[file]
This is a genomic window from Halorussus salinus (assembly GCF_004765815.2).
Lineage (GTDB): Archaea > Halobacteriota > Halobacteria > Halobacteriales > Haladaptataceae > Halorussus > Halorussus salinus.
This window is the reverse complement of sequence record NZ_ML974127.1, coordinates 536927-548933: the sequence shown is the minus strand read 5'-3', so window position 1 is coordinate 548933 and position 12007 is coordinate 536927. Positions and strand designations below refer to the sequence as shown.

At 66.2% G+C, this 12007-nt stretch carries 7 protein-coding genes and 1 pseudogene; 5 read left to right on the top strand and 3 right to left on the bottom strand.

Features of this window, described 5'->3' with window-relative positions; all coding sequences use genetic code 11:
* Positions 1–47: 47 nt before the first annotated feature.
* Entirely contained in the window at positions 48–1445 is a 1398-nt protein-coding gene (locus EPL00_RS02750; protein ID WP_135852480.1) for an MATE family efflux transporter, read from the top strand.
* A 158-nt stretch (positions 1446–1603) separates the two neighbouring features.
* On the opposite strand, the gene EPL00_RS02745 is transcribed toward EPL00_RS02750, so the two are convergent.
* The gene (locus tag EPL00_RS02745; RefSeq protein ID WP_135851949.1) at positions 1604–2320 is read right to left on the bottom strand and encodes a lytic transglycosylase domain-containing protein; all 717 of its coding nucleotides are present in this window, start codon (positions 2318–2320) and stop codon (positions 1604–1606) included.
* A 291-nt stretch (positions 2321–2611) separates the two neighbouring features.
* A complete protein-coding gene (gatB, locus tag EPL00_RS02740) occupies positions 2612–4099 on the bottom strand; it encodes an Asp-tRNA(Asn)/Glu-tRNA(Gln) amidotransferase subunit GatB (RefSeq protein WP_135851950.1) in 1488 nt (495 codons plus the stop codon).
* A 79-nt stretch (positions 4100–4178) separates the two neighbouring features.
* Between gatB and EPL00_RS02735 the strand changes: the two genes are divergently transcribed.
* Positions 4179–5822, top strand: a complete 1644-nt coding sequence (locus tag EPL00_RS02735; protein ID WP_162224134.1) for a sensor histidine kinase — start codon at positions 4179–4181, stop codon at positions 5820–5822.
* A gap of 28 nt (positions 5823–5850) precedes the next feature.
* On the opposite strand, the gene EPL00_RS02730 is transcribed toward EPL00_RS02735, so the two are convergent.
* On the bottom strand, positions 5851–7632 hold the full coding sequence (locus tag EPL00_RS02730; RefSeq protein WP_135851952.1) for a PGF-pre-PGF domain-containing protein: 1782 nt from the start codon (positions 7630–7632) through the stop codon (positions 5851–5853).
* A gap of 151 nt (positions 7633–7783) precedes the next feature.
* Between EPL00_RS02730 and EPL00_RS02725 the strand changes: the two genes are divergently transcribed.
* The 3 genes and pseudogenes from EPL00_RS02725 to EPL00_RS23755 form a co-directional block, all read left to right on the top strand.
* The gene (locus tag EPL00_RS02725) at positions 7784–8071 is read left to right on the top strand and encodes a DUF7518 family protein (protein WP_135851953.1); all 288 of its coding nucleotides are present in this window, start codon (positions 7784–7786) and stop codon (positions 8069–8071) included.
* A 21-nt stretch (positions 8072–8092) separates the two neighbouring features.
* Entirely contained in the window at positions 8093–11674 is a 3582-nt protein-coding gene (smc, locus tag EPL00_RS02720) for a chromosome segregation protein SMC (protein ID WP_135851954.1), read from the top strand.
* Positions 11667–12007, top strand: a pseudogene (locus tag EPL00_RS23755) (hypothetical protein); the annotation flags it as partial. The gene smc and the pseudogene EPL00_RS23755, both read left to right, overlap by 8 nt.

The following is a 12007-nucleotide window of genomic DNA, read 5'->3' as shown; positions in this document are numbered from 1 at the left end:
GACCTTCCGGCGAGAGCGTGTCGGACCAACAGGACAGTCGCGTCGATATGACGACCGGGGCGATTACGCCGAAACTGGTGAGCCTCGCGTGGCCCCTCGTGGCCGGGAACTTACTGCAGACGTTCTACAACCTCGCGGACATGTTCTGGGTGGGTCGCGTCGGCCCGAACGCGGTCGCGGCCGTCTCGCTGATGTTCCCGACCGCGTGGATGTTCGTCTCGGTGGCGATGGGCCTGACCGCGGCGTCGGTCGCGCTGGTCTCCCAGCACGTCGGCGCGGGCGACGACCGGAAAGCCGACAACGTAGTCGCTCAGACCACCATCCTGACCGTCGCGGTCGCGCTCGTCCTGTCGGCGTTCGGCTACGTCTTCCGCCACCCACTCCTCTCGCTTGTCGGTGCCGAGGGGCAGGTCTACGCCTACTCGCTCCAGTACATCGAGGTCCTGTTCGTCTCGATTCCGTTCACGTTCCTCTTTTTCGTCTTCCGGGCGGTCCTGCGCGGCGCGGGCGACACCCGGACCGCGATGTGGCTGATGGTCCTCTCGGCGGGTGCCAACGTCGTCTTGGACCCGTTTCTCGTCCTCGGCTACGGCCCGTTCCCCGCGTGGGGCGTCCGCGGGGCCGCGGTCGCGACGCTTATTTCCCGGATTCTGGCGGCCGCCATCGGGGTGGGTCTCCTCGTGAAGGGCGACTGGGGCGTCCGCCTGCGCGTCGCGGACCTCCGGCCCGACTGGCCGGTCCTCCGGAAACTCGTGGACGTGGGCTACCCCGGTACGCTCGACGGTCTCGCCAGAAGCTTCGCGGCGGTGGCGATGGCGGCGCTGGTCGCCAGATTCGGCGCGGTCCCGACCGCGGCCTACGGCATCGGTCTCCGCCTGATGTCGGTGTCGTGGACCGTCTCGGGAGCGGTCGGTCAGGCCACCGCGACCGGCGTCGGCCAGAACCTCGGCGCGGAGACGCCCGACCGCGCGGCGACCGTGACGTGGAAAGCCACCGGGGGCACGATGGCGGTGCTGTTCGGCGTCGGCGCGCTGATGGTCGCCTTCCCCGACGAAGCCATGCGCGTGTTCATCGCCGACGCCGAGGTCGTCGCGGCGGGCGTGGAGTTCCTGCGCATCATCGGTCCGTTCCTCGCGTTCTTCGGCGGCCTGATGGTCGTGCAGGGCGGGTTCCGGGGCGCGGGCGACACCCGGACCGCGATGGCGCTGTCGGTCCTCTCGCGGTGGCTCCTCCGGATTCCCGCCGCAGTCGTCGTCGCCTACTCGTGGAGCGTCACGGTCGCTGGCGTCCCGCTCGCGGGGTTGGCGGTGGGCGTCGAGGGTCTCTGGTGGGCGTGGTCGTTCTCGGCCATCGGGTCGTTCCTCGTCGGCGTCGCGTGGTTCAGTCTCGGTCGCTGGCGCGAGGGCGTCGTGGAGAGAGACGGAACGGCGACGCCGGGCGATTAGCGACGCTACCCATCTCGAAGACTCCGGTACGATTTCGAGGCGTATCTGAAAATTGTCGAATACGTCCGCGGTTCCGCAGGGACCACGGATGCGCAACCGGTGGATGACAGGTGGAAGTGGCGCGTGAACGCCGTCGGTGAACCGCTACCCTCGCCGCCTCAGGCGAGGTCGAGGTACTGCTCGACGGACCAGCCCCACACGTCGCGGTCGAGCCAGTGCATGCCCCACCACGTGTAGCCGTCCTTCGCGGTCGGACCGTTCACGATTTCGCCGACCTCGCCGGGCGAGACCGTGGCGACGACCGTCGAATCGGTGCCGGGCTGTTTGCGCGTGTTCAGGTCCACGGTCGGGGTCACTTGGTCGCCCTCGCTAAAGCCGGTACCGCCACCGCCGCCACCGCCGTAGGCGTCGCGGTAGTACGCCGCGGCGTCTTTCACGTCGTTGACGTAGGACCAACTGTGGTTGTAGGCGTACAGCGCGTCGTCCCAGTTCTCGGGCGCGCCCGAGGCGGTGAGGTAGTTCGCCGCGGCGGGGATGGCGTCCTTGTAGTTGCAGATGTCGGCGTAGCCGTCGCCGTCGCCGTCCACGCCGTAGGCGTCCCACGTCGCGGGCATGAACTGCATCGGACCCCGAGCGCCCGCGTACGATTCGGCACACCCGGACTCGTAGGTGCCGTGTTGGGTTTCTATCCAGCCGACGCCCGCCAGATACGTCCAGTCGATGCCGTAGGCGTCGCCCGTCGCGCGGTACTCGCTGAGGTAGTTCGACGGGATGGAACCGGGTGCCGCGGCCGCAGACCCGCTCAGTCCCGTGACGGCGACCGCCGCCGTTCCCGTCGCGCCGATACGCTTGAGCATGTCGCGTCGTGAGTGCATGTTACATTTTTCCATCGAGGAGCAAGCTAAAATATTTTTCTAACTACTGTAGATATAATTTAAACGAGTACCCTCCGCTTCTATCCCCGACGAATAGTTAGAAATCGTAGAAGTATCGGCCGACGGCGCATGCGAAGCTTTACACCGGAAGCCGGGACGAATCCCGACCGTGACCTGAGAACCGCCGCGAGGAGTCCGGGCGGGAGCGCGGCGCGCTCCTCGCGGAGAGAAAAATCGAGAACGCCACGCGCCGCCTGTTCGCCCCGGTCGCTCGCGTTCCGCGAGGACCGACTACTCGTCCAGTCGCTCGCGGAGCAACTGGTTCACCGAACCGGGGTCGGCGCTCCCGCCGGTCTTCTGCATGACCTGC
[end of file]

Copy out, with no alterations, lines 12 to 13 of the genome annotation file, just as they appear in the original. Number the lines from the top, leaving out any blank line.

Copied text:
* A complete protein-coding gene (gatB, locus tag EPL00_RS02740) occupies positions 2612–4099 on the bottom strand; it encodes an Asp-tRNA(Asn)/Glu-tRNA(Gln) amidotransferase subunit GatB (RefSeq protein WP_135851950.1) in 1488 nt (495 codons plus the stop codon).
* A 79-nt stretch (positions 4100–4178) separates the two neighbouring features.